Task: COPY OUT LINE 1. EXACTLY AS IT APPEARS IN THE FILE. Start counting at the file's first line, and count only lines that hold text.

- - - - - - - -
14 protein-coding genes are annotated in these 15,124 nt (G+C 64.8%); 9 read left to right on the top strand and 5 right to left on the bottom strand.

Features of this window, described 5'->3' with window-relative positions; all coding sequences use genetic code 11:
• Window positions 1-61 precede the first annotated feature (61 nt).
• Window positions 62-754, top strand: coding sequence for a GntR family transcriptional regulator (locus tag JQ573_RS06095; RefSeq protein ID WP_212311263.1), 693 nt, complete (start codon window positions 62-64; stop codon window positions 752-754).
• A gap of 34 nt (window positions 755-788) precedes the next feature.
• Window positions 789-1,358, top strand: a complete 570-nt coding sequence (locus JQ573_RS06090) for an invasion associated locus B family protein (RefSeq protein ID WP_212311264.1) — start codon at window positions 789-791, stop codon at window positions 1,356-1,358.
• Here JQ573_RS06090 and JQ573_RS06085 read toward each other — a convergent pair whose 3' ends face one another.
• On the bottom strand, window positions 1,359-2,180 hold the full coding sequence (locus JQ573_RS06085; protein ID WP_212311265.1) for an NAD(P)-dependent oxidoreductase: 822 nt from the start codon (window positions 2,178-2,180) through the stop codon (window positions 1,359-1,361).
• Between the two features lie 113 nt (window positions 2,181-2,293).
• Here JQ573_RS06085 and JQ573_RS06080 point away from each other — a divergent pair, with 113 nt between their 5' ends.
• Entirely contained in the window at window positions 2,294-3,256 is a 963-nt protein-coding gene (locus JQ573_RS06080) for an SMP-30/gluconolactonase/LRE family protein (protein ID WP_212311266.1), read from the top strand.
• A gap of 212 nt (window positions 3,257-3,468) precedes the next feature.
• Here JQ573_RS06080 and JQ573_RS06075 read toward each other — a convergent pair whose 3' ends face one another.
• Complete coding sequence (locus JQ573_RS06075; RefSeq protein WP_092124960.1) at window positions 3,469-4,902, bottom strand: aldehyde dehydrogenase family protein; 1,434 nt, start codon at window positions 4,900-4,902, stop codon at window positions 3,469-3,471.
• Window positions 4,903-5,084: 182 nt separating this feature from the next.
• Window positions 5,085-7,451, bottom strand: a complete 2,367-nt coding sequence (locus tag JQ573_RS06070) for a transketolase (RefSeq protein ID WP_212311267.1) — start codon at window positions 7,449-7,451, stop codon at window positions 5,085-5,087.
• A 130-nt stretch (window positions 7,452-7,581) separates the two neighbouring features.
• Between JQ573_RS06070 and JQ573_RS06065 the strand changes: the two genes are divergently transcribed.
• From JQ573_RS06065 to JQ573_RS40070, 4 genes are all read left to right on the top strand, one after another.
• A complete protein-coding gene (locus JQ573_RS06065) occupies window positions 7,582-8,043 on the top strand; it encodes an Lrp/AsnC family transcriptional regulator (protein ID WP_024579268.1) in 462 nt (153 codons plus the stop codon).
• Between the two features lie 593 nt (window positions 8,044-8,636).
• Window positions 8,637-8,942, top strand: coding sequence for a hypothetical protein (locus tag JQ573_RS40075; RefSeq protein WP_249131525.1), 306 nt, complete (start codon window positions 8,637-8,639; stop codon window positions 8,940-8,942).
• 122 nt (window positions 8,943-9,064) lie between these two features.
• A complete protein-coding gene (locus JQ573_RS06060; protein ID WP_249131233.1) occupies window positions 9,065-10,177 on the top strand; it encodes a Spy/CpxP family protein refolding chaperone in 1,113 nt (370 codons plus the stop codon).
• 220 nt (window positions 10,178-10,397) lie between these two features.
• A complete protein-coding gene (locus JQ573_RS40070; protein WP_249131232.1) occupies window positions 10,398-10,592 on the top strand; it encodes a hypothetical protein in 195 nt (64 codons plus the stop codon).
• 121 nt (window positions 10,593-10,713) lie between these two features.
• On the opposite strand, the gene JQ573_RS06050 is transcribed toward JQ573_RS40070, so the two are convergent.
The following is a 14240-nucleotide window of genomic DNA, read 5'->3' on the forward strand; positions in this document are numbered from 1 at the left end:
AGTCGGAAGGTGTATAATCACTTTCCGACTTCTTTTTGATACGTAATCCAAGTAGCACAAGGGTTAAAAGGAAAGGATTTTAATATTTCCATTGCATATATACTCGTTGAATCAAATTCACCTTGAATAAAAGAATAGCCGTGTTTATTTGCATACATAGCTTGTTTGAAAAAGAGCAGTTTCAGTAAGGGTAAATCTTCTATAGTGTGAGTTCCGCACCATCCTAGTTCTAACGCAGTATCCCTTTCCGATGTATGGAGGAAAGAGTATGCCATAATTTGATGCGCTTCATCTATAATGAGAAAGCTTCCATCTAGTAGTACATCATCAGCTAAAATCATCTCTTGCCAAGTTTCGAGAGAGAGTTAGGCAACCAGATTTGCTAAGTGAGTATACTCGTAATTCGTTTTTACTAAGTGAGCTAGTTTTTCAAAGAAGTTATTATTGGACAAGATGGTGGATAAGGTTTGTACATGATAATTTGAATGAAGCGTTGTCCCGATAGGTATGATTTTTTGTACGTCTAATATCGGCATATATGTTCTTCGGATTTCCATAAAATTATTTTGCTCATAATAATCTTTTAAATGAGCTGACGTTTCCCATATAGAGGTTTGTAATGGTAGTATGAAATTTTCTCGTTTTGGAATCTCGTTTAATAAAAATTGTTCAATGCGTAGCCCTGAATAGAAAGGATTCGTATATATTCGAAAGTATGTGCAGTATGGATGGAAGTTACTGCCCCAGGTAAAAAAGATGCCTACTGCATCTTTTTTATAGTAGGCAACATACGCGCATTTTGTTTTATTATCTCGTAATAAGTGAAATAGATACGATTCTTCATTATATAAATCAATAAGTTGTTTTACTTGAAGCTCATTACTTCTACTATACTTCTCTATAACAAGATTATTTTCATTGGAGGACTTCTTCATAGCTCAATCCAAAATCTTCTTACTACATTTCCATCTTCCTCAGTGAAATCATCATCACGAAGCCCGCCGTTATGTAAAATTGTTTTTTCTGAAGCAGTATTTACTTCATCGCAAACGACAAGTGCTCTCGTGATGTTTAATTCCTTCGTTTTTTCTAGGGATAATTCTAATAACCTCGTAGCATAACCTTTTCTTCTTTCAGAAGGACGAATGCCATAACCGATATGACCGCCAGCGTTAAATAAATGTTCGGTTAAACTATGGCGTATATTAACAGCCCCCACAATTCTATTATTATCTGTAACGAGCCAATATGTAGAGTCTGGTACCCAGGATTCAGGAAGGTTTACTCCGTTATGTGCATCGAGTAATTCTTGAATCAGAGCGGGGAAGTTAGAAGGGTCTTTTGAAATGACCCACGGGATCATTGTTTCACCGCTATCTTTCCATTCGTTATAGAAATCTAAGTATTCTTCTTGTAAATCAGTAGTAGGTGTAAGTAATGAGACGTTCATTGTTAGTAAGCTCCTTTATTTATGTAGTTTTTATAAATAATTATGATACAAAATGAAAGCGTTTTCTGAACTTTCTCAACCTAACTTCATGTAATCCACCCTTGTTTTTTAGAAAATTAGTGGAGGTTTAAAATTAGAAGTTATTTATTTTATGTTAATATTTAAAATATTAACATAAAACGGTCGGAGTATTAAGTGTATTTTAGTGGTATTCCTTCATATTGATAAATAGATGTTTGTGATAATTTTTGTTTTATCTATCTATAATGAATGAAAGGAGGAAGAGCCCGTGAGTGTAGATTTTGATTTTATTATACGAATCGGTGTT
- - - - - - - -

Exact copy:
14 protein-coding genes are annotated in these 15,124 nt (G+C 64.8%); 9 read left to right on the top strand and 5 right to left on the bottom strand.